strengths and weaknesses of the student’s study skills.

This knowledge of the student can only be attained if there is regular academic contact in
some form or another, such as by comments on the student’s work, by telephone
conversations, by e-mail or through individual or relatively small group interactive face-to-
face sessions. Transmitting this knowledge from tutor to tutor, as in the case of a
programme of study leading to a qualification, is a costly and controversial business. Even a
relatively wealthy institution such as the Open University in the UK (OUUK) has been
unable to maintain such sophisticated coherence in its teaching systems.

As ODL is increasingly regarded as a viable policy option for countries with limited
educational resources and large numbers of potential students, it is timely to reflect on the
implications for such systems of the problematics, both educational and economic, relating
to the provision of tutorial support. Even if all the evidence pointed to the need for creating
small groups of students subject to regular student/tutor interaction, there is little point in
advocating such approaches where the local situation is such that this could never be
achieved either because of financial constraints or because of a totally different cultural

The OUUK has been successful at least in part because it was established in a country with
good postal, telephone and road/rail systems, had the backing of major political party which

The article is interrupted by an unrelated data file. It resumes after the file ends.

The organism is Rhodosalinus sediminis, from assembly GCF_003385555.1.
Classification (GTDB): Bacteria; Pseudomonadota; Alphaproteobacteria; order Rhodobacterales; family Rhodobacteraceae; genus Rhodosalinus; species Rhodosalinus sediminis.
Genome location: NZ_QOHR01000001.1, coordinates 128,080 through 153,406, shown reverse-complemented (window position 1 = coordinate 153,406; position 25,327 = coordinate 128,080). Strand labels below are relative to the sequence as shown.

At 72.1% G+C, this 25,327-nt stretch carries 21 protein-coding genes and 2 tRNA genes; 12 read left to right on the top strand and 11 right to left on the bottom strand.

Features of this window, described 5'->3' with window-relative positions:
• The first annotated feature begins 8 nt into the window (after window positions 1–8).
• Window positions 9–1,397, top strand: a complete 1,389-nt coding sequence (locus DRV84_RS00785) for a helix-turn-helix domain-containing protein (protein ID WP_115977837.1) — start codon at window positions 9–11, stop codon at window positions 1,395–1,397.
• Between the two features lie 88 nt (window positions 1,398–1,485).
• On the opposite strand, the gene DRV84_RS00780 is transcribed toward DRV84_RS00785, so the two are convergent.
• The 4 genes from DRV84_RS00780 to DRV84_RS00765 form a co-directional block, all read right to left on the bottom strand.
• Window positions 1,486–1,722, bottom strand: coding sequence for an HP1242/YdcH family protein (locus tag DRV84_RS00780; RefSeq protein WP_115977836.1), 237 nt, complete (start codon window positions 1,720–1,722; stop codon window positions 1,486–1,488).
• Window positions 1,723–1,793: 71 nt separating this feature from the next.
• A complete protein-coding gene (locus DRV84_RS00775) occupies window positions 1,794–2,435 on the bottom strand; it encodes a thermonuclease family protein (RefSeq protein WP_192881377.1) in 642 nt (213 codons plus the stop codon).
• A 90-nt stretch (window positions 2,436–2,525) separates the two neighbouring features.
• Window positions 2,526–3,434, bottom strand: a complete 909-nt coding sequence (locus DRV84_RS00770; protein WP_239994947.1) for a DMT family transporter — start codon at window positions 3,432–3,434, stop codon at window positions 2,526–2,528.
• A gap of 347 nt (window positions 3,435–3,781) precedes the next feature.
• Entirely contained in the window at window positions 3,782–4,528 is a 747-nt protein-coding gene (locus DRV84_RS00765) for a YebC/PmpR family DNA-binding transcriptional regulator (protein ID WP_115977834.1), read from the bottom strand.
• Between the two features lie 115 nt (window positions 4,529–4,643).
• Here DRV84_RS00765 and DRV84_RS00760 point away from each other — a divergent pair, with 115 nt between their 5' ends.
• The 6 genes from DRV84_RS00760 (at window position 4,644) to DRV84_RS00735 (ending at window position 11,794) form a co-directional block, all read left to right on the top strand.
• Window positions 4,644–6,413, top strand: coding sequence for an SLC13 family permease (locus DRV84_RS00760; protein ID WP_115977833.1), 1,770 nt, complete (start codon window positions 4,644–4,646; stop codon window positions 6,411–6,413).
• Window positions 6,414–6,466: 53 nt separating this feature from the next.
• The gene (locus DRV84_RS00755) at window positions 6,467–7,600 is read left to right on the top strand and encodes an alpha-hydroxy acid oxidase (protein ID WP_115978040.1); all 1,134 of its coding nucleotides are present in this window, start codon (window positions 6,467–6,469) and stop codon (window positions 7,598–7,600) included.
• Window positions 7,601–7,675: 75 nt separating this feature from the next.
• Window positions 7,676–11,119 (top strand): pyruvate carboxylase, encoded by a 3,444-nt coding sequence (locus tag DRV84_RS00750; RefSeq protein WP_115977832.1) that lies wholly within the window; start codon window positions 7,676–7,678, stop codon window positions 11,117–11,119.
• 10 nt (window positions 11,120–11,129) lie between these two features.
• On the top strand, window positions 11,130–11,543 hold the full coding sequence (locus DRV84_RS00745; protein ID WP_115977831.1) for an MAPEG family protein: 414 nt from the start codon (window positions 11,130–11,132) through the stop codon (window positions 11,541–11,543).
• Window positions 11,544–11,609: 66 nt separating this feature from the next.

was in government, was able to develop a partnership with the national broadcasting
corporation, the BBC, and met a large, mainly reasonably well-educated, yet frustrated,
demand for degree level education. The circumstances pertaining in the United Kingdom
were very different from those in many other contexts. But even in countries which are ideal
for the establishment of comprehensive tutorial systems, e.g. those with quite high
population densities, good transport and communication systems and a ready supply of good
quality tutors who are keen and willing to be trained, there are still issues about the balance
between resources spent on materials production and on tutoring/learner support.

Sometimes the rhetoric of the importance of the tutor/tutorial support is not matched by
institutional decision-making where materials production and ownership can clearly be seen
as a tangible output and an asset for the institution, whereas tutorial support is regarded as a